FAQ - Do Photons Move Slower in a Solid Medium?

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FAQ - "Do Photons Move Slower in a Solid Medium?"

I have a question regarding this post in the FAQ's:

A common explanation that has been provided is that a photon moving through the material still moves at the speed of c, but when it encounters the atom of the material, it is absorbed by the atom via an atomic transition. After a very slight delay, a photon is then re-emitted. This explanation is incorrect and inconsistent with empirical observations. If this is what actually occurs, then the absorption spectrum will be discrete because atoms have only discrete energy states. Yet, in glass for example, we see almost the whole visible spectrum being transmitted with no discrete disruption in the measured speed. In fact, the index of refraction (which reflects the speed of light through that medium) varies continuously, rather than abruptly, with the frequency of light.

Secondly, if that assertion is true, then the index of refraction would ONLY depend on the type of atom in the material, and nothing else, since the atom is responsible for the absorption of the photon. Again, if this is true, then we see a problem when we apply this to carbon, let's say. The index of refraction of graphite and diamond are different from each other. Yet, both are made up of carbon atoms. In fact, if we look at graphite alone, the index of refraction is different along different crystal directions. Obviously, materials with identical atoms can have different index of refraction. So it points to the evidence that it may have nothing to do with an "atomic transition".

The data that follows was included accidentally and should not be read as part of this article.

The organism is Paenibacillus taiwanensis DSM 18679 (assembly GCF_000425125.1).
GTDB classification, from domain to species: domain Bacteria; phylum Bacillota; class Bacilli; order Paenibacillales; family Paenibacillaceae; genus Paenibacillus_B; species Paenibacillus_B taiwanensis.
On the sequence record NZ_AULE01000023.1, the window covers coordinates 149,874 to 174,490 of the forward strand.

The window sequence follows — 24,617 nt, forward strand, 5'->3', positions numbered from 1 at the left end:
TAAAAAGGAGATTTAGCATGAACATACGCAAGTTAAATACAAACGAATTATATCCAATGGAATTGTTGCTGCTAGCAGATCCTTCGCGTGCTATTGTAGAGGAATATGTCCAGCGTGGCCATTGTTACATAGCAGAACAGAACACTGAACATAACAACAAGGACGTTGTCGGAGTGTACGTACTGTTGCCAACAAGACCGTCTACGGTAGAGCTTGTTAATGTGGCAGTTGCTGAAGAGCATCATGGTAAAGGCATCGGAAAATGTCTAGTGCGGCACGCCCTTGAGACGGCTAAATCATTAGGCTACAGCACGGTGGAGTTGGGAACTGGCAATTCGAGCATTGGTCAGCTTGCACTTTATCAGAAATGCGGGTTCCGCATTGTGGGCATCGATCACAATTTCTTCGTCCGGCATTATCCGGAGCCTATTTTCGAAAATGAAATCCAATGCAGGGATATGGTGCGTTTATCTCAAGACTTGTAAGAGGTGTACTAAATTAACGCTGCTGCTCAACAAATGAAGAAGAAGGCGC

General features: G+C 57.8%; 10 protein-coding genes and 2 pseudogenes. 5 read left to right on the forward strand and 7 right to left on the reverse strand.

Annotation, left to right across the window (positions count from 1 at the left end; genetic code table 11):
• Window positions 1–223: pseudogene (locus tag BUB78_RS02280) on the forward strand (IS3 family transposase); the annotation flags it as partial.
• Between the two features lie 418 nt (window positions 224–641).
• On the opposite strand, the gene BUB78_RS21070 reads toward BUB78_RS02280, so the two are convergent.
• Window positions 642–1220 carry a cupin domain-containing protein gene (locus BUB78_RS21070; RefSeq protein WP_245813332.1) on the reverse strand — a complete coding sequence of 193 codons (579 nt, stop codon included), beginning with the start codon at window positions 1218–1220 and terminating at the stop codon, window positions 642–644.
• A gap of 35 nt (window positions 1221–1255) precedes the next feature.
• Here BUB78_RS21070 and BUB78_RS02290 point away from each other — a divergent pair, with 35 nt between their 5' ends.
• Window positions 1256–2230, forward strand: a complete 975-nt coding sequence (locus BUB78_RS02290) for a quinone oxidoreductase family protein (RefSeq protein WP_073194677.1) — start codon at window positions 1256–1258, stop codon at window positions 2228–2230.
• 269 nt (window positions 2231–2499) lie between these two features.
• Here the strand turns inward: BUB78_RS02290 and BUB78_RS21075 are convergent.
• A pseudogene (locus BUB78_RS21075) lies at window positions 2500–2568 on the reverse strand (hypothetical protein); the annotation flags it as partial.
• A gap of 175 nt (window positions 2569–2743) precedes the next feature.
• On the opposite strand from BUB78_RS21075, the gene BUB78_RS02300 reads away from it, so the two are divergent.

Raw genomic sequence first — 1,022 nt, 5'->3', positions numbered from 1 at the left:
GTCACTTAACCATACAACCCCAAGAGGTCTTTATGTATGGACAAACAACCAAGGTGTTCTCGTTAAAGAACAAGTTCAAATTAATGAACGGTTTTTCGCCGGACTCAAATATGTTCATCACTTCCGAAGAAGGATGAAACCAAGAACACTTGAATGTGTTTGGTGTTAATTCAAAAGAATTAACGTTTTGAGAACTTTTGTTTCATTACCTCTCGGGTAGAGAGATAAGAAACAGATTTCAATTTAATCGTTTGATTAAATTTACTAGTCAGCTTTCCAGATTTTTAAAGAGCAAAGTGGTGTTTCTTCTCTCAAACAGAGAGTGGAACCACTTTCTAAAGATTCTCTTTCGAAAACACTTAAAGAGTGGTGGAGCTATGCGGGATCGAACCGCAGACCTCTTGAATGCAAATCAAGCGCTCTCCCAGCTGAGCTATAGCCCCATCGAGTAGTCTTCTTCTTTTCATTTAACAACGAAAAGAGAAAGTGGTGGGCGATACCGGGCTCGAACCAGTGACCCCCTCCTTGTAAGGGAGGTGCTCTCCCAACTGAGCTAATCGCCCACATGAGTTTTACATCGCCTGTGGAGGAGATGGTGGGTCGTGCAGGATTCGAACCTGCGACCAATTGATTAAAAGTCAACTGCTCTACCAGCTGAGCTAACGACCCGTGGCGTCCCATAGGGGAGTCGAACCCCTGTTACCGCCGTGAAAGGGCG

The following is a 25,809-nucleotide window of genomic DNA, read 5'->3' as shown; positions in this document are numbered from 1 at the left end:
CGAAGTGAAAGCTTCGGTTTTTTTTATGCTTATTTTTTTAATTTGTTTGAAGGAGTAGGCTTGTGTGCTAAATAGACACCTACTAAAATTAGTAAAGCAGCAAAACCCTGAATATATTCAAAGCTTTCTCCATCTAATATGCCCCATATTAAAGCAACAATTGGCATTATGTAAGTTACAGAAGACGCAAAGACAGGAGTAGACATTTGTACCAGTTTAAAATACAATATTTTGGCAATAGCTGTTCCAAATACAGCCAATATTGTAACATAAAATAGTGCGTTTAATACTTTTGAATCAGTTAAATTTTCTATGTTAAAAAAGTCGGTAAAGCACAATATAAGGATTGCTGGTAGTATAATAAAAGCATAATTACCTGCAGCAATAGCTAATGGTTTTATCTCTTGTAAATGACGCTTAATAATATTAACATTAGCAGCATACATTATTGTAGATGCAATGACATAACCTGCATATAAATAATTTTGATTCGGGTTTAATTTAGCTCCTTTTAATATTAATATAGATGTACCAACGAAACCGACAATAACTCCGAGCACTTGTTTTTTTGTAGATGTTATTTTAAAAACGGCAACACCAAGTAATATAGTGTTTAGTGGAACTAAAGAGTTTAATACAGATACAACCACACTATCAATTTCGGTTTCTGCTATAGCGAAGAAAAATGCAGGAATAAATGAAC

When atoms and molecules form a solid, they start to lose most of their individual identity and form a "collective behavior" with other atoms. It is as the result of this collective behavior that one obtains a metal, insulator, semiconductor, etc. Almost all of the properties of solids that we are familiar with are the results of the collective properties of the solid as a whole, not the properties of the individual atoms. The same applies to how a photon moves through a solid.
My question is, to what extent is the above applicable to photons moving through a liquid medium? Do the atoms and molecules that form a liquid also lose their individual identity and form a collective behaviour that governs the transmission of photons?
 
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Re: FAQ - "Do Photons Move Slower in a Solid Medium?"

You have the mistaken impression that the answer to why "Photons Move Slower in [any] Medium" is primarily the result of "the collective properties of the [medium] as a whole, not the properties of the individual atoms". Quite simply, it is false (not just naive) that "disturbance of the lattice [..] is the origin of the apparent slowdown of the light speed in the material".

Light is slowed even in a dilute gas. Slowing of light requires only one property: that the medium has some small ability to be electrically polarised. All atoms have this property individually (a small perturbation in electric field causes a small perturbation in electron distribution around the nucleus, even without actually "exciting" the electron). [See https://www.physicsforums.com/showthread.php?t=173745".]
 
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madmike159

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Re: FAQ - "Do Photons Move Slower in a Solid Medium?"

The speed of light is about half in diamond. Think back to the glass block experiments where the light was refracted because it moved slower in the glass than in air.
 
Re: FAQ - "Do Photons Move Slower in a Solid Medium?"